Challenging conditions

“I’ve heard that Fiesch is generally turbulent/windy/dangerous; is that right?” is the sort of question that I am asked most frequently by pilots who have never flown here. My answer is that hazardous conditions do not arise without a reason, which can nearly always be predicted in advance, enabling you to avoid trouble. However, as larger mountains are generally more sensitive to factors causing turbulence and wind than smaller ones, the occasional challenge to glider handling skills is an inevitable consequence of the topography which produces such exceptional flying here. Also, it’s common to encounter valley breezes around 30km/hr when landing out in mid-afternoon.

As far as generalised roughness is concerned, the time of year is an important consideration. In the spring, the combination of a steep lapse rate and intense solar heating can produce strong, sharp-edged thermals, as it can anywhere, but this feature subsides over the course of the season. At any time of year, winds of even moderate strength at altitude and/or significant pressure differences across the Alps can cause conditions which may be dangerous as well as unpleasant. Finally, it may occasionally be uncomfortably choppy due to an inversion, which is less easy to predict.

Localised turbulence is a separate issue. The wind in the main Rhône valley west of Brig usually becomes quite strong in the afternoon, often exceeding paraglider trim speed at ground level, so the further you go in that direction, the more likely you are to encounter challenging aerology, especially if you cannot stay airborne or at least keep well away from terrain. Mixing winds in the Grimsel/Furka Pass area and around Andermatt can also produce sudden disturbances in previously benign conditions, so I prefer to stay high in these regions, particularly when there is any significant airflow or pressure difference in the north-south axis.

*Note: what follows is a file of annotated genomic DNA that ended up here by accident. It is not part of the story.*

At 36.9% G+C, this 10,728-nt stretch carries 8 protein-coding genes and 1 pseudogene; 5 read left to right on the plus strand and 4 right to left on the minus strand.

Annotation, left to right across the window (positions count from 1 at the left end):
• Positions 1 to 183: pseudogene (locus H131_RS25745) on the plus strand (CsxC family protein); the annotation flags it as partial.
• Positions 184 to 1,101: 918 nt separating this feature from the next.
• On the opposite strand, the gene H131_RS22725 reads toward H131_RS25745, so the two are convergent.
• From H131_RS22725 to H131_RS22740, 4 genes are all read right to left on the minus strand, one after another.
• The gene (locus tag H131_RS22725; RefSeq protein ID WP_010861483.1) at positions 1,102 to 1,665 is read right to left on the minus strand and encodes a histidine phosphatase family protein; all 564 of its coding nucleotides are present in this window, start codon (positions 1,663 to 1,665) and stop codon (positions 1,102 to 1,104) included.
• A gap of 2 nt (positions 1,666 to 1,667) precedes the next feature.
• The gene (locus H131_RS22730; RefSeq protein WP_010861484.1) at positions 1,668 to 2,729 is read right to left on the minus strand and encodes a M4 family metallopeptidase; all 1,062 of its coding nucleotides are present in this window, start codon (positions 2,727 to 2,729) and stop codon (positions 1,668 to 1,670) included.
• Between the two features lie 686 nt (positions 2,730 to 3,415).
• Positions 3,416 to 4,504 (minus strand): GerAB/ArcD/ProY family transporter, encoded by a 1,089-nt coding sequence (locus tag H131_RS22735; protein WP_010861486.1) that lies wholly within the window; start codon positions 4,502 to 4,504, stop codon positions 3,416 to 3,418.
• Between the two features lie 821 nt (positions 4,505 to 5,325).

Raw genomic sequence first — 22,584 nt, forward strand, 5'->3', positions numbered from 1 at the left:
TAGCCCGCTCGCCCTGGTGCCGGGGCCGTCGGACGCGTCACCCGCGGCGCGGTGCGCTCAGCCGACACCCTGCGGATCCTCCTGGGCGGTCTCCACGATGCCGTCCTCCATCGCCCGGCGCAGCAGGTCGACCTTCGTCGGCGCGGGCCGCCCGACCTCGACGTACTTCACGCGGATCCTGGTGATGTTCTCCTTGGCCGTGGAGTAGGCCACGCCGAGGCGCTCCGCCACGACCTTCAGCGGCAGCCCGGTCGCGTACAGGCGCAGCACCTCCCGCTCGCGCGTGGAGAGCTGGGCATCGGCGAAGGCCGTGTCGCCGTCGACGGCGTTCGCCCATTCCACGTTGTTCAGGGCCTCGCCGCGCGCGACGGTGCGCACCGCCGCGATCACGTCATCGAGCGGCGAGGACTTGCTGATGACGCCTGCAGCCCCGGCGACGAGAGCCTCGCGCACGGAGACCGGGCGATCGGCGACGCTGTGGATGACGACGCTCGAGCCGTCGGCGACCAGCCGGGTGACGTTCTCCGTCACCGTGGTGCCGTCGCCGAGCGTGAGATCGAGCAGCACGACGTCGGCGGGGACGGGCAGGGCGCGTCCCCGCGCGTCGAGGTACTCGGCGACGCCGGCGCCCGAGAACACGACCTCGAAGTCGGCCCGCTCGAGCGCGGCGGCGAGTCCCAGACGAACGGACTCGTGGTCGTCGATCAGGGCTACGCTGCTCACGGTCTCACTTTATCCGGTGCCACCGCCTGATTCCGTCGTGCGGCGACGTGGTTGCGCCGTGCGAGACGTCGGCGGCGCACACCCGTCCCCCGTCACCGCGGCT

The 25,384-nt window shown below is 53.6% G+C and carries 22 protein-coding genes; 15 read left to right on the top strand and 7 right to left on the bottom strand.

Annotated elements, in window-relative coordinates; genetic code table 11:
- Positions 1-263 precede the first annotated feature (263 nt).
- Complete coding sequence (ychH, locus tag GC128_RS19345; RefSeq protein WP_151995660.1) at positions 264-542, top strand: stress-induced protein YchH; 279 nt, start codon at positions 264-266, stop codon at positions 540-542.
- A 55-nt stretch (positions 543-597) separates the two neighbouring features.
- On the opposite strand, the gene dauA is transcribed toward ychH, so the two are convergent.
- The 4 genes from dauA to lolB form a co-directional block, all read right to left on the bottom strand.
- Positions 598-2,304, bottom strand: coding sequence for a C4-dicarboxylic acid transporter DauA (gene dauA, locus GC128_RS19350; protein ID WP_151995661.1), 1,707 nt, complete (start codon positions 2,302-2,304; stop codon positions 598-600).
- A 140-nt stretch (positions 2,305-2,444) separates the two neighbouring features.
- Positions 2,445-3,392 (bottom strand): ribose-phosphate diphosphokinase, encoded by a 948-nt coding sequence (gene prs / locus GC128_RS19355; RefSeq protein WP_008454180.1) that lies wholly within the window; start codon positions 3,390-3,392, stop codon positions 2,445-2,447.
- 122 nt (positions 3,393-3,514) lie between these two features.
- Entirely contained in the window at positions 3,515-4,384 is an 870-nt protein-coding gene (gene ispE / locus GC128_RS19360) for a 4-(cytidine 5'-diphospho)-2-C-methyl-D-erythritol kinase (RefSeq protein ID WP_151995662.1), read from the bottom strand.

Approaching weather fronts are particularly risky, in that they may cause days which start with pleasant flying conditions to turn nasty quite suddenly.  In flatlands, it may be relatively easy to see weather disturbances in the distance, with the associated changes of wind strength and direction developing gradually enough for pilots to have time to land before conditions become unmanageable. In these large mountains, views may be blocked, and funnelling effects can cause wind speeds to change much more dramatically.  In particular, approaching cold fronts can cause föhn to break through abruptly from any of the side valleys which lead in to the main valley from the south, e.g. down the Nufenenpass into the upper Goms, the Binntal near Fiesch, the Simplonpass at Brig, the Vispertal at Visp, the Gotthardpass into Andermatt, and the Val Medel at Disentis.

For further explanation of factors relevant to unpleasant conditions here, the Weather page addresses some of the basic principles, and the pages under the Winds heading set out more specific details.  Meteo sites with the parameters enabling you to assess the actual risk on a particular day are listed in the Looking ahead and On the day pages in the Links section.  In a nutshell: if you’re keen to avoid nasty conditions, don’t fly on days when the forecast shows a significant pressure difference across the Alps, winds of more than light strength, or approaching weather fronts!